Go to Homepage   Sarah Graves: Mallets Aforethought


Crescent Blues Book ViewsBantam Dell (Hardcover), ISBN 0553803085

With a cutesy title like Mallets Aforethought, I didn't expect this book to be much more than a superficial cozy. But Sarah Graves, no slouch in the world of constructing stories, reeled me in with her first sentence: "The body was all withered sinews and leathery skin…"

Book: sarah graves, mallets aforethought
Her opening set the tone for her seventh mystery in a series with a winning hook -- home repair is homicide.

Jacobia "Jake" Tiptree and her about-to-pop, pregnant best friend Ellie volunteer to help rehabilitate an ancient Victorian house so the local historical society can sell it. The house, the former mansion of Ellie's despicable great-uncle and site of several deaths back in the Roaring Twenties, discloses a hidden room to the two intrepid remodelers. Inside the locked room sits the leathery body with a companion -- a recently killed companion. They recognize the fresh corpse as that of a much-despised real estate speculator who Ellie's husband threatened vociferously in the corner pub. Now the friends must prove Ellie's husband innocent -- by finding someone else guilty.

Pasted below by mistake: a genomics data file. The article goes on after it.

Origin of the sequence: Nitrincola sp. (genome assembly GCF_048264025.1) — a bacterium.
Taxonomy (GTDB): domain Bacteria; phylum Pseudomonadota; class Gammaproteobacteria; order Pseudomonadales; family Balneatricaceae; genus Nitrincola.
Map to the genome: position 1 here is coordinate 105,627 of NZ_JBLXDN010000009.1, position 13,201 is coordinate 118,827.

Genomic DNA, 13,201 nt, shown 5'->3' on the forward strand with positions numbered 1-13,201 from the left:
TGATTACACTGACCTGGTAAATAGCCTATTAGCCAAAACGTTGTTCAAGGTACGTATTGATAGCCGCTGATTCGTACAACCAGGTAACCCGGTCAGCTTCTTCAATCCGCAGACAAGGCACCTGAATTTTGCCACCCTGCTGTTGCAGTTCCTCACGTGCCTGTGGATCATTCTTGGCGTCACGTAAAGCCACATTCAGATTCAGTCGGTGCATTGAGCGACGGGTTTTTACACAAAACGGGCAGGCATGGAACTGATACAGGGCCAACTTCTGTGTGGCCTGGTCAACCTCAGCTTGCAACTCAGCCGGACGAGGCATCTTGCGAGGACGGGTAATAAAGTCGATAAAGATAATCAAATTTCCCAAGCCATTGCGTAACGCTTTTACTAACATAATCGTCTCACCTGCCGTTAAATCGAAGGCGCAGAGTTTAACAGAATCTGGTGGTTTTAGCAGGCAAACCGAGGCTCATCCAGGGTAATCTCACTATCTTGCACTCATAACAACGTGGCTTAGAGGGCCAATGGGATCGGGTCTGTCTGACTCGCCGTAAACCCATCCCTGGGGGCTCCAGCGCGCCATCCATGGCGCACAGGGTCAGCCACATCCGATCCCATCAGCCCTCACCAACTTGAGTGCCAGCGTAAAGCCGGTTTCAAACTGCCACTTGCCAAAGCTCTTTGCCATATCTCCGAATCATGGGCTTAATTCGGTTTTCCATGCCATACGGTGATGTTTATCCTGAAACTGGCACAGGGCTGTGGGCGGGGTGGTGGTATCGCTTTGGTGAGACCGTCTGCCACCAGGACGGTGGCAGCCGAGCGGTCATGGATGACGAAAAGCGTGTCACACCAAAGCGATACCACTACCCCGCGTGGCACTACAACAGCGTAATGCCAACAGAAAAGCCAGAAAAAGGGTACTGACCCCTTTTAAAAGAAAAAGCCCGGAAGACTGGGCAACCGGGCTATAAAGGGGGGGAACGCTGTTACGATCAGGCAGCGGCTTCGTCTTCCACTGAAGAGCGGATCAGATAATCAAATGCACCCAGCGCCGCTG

To complicate things, a dear friend and protector from Jake's misspent youth faces federal charges, and he names Jake as a witness. If the Feds look at Jake, they may also see her father -- a law-breaker and fugitive. She must find a way to protect both men and herself.

The cast of quirky, flawed and unique characters include Jake's rock-solid husband and her ex-husband, the philandering brain surgeon who moved into the area to be near their son, Sam. Sam lives with his mother and strives to make a life for himself after drug rehab. Add to the mix Ellie, pregnant with her first child; Ellie's husband struggling to pay the bills; his friend Will who came to town to care for his senile aunt and a historical society filled with colorful characters. The plot explodes with suspenseful and humorous possibilities.

The author plays with the old gothic clichés of locked rooms, dark Victorian mansions, and purely evil villains who victimize virginal, powerless women. She adds humor and a totally modern twist featuring a hammer-and-saw-wielding heroine who supplies remodeling tips.

Graves forms a connection between Jake and readers, which often feels more like a conversation than a book. I apologize for my initial low expectations for this series. I look forward to catching up on the previous books while awaiting the follow-up to Mallets Aforethought. The cliché holds true, you can't tell a book by its cover -- or its title.

Dawn Goldsmith

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